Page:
“We go, in winter’s biting wind,
On many a short-lived winter day,
With aching back but willing mind
To dig and double dig the clay.”
– Ruth Pitter, The Diehards
For a gardener, January is the bleakest month of the year. Many people consider it a month when the garden should be avoided, and to be honest I have a lot of sympathy with this view. Although a garden in winter seems uninviting there is a fascinating and complex process of renewal going on. Micro-organisms, worms and all kinds of other minibeasts are converting fallen leaves, manure and compost into nutrients that the coming year’s crops and other plants will use to make leaves, stems, flowers, seeds, roots, bark and wood etc. As the earthworms munch they tunnel along, aerating the soil, an essential process for healthy plants. So although you may not be in the garden yourself, there is plenty of activity going on out there.
In the garden here, December was a month of continuing to tidy up fallen leaves and cut back herbaceous plants. January’s jobs will be pretty much the same; we will also be spreading tons of compost on the garden for those minibeasts to get to work on. Doing this now will save a lot of work later by reducing the amount of weeding needed and the amount of irrigation required.
A Grand Day Out.
Whilst we all sit in this mild December and contemplate the work still to be done, I often find myself planning which gardens I want to visit in the New Year. To those of you who might be doing the same, here are two gardens which I visited this year that you might like to visit. Both are just over the border in Herefordshire but not too far away. They are both very different gardens and the contrast between them would make for an interesting day out.
Hampton Court Herefordshire.
Situated on the river Lugg, Hampton Court is a spectacular castle in a beautiful setting. The gardens have been fully renovated over the past ten years or so. The Victorian walled garden has been transformed. On stepping through the entrance the visitor is greeted by an extensive and highly ornamental kitchen garden. The garden is run entirely on organic principles and the knowledgeable staff have a great deal to impart about companion planting and other techniques. When I visited in July I was also able to speak to the gardeners about some of the unusual varieties they were growing.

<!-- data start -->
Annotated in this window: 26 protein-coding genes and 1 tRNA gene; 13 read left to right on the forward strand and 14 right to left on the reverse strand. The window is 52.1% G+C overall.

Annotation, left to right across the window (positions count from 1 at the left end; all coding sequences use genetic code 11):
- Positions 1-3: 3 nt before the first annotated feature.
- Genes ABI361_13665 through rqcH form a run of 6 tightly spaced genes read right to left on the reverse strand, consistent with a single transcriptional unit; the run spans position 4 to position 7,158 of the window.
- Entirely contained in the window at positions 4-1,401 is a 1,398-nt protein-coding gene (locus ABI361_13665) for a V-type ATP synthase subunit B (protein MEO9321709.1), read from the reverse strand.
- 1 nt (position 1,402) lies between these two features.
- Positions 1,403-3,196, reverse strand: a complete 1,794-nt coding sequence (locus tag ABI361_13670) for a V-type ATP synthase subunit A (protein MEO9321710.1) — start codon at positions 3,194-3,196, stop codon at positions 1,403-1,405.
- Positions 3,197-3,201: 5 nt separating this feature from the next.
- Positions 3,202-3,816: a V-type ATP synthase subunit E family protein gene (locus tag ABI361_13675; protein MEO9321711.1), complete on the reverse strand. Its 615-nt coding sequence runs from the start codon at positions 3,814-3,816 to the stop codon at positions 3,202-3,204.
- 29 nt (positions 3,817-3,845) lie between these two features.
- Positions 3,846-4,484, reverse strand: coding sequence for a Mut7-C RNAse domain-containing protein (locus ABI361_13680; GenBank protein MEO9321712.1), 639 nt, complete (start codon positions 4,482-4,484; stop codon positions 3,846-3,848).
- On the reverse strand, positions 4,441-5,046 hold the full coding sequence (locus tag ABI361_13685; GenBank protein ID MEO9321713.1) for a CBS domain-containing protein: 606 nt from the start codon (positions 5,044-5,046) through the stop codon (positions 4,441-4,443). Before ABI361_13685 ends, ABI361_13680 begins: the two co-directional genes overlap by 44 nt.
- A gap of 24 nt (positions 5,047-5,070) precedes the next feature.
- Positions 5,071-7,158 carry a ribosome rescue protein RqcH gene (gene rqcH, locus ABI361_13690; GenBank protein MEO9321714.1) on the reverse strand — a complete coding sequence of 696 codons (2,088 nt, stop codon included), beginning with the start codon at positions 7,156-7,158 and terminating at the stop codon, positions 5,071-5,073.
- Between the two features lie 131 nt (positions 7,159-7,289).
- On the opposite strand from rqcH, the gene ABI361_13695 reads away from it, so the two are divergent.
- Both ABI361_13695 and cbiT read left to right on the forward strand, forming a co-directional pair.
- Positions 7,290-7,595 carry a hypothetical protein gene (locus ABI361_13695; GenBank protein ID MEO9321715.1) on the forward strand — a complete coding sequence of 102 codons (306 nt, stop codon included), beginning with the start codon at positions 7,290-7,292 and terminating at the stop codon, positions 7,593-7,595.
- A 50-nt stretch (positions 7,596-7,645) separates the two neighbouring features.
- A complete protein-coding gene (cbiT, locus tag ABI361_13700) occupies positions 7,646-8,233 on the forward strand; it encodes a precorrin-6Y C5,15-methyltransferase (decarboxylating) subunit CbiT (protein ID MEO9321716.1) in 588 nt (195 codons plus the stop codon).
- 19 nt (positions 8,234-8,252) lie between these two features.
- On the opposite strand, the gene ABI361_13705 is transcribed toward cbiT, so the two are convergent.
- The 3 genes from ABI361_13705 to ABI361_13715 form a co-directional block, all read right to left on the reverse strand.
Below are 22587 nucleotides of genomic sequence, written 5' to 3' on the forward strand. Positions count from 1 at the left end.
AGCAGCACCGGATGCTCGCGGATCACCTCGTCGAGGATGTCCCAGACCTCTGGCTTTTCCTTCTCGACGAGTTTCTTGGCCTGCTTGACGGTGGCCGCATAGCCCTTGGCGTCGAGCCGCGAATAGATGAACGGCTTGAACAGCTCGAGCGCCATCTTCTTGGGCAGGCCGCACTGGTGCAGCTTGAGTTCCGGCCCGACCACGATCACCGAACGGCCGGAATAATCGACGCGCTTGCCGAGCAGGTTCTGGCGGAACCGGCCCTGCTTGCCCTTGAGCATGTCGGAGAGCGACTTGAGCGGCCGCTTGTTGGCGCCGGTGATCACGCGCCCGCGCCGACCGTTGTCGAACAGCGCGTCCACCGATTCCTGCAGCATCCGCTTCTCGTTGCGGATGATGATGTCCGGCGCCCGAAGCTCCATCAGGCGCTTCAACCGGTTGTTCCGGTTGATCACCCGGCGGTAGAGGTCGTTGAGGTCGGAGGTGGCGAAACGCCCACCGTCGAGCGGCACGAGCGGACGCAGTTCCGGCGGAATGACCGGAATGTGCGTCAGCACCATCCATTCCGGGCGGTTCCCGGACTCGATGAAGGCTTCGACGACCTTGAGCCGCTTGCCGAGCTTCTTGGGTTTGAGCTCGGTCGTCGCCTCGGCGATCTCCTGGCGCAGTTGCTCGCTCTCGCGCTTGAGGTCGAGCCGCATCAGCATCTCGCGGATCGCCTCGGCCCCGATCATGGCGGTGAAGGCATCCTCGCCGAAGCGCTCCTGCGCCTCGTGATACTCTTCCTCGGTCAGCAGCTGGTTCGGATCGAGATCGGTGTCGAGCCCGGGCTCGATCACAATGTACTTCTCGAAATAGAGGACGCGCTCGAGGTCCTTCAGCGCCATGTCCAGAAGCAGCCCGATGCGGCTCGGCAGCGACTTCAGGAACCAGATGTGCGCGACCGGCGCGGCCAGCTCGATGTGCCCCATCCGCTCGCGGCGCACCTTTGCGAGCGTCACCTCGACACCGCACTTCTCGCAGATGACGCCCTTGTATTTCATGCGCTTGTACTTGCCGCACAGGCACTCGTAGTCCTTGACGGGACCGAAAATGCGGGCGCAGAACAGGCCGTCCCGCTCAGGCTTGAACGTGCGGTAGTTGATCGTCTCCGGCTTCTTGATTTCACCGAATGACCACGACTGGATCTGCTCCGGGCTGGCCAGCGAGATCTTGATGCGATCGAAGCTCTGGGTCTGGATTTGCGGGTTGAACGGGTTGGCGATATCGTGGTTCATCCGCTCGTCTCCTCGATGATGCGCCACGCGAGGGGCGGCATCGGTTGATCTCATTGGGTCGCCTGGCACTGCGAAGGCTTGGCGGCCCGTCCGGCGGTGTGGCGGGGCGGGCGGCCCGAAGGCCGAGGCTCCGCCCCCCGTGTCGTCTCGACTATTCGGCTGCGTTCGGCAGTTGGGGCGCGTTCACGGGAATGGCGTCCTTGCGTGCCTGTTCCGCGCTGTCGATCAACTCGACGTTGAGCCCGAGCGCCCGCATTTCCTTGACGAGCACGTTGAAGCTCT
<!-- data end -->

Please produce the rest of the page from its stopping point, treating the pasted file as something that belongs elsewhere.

The walls of the garden were bedecked with attractive annual climbers, and borders featured some herbaceous perennials, annuals and biennials designed to complement the ornamental effect of the herbs and vegetables.
The kitchen garden is obviously managed intensively so as to suppress weed growth as much as possible but there is plenty for any gardener to learn.
Moving past the kitchen garden the visitor enters an area of outstanding romance. The garden is broken up into ‘rooms,’ that ever popular design device. The colour scheme was all muted pinks, silvers and blues which gave softness to the overall feeling. I most remember some wonderful stands of Onopordum acanthium and beautiful reflections of Pyrus salicifolia ‘Pendula’ in the water which flows through the garden. The garden also features some wonderful gazebos and stonework.
I must also recommend the cafe, that most important element in any garden visit.
Hergest Croft, Kington Herefordshire.
Imagine going into the house of an elderly eccentric relative and being asked to find something amongst years of accumulated clutter. Perhaps this might not sound like the most encouraging review of a garden but to journey through Hergest Croft is to journey through decades of plant collecting.
The gardens at Hergest croft are renowned as having one of the best collections of trees and shrubs in the country, but as with all gardens that have evolved over time, there is not necessarily a logical order which I think adds excitement to any visit. The garden is divided into two parts; on the one hand is a large ornamental kitchen garden which also produces some of the plants sold at the entrance. And although the sales area is small there are often treasures to be found there for reasonable prices. I brought home three species of Eucryphia which grew into fantastic specimens before being polished off by last year’s winter. The main area of the garden proceeds from the beautiful arts and crafts style house where the small tearoom is located, giving views over the Herefordshire countryside. Formal lawns lead onto a variety of small planted landscapes from rockeries, small water gardens and into ornamental shrubberies. Hergest Croft is particularly noted for its collection of Acers. The principle seasons of interest are Spring and Autumn although the avid plants person will find something to see throughout the year.
Finally, “Here’s to a new year and another chance for us to get it right”.
Please note: images have been removed from this pages because some of them may have been used without permission.
“We go, in winter’s biting wind,